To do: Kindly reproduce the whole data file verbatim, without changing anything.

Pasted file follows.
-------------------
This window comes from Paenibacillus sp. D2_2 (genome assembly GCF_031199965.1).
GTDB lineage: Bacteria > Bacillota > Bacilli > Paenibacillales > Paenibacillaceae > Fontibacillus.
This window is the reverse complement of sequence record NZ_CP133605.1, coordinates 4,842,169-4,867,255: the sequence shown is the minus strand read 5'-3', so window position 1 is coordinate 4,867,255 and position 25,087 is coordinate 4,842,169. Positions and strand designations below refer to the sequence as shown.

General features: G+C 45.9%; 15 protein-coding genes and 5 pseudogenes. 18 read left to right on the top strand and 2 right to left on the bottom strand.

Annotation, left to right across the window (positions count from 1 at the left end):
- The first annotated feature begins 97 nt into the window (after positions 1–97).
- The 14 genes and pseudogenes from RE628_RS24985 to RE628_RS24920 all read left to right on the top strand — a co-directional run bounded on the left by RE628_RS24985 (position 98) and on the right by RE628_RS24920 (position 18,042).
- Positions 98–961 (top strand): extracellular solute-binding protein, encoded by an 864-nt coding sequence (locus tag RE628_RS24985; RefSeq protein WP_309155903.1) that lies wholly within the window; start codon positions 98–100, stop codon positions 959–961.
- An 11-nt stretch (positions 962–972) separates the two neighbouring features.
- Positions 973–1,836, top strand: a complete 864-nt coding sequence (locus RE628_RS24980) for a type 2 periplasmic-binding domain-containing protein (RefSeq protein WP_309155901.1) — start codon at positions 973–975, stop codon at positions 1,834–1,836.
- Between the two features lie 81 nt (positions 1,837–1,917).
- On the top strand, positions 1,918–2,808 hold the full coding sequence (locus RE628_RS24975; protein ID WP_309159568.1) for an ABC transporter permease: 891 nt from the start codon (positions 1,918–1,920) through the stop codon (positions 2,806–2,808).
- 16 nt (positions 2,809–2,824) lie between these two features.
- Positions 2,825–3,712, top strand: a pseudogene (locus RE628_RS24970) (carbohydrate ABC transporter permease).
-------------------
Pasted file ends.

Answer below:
This window comes from Paenibacillus sp. D2_2 (genome assembly GCF_031199965.1).
GTDB lineage: Bacteria > Bacillota > Bacilli > Paenibacillales > Paenibacillaceae > Fontibacillus.
This window is the reverse complement of sequence record NZ_CP133605.1, coordinates 4,842,169-4,867,255: the sequence shown is the minus strand read 5'-3', so window position 1 is coordinate 4,867,255 and position 25,087 is coordinate 4,842,169. Positions and strand designations below refer to the sequence as shown.

General features: G+C 45.9%; 15 protein-coding genes and 5 pseudogenes. 18 read left to right on the top strand and 2 right to left on the bottom strand.

Annotation, left to right across the window (positions count from 1 at the left end):
- The first annotated feature begins 97 nt into the window (after positions 1–97).
- The 14 genes and pseudogenes from RE628_RS24985 to RE628_RS24920 all read left to right on the top strand — a co-directional run bounded on the left by RE628_RS24985 (position 98) and on the right by RE628_RS24920 (position 18,042).
- Positions 98–961 (top strand): extracellular solute-binding protein, encoded by an 864-nt coding sequence (locus tag RE628_RS24985; RefSeq protein WP_309155903.1) that lies wholly within the window; start codon positions 98–100, stop codon positions 959–961.
- An 11-nt stretch (positions 962–972) separates the two neighbouring features.
- Positions 973–1,836, top strand: a complete 864-nt coding sequence (locus RE628_RS24980) for a type 2 periplasmic-binding domain-containing protein (RefSeq protein WP_309155901.1) — start codon at positions 973–975, stop codon at positions 1,834–1,836.
- Between the two features lie 81 nt (positions 1,837–1,917).
- On the top strand, positions 1,918–2,808 hold the full coding sequence (locus RE628_RS24975; protein ID WP_309159568.1) for an ABC transporter permease: 891 nt from the start codon (positions 1,918–1,920) through the stop codon (positions 2,806–2,808).
- 16 nt (positions 2,809–2,824) lie between these two features.
- Positions 2,825–3,712, top strand: a pseudogene (locus RE628_RS24970) (carbohydrate ABC transporter permease).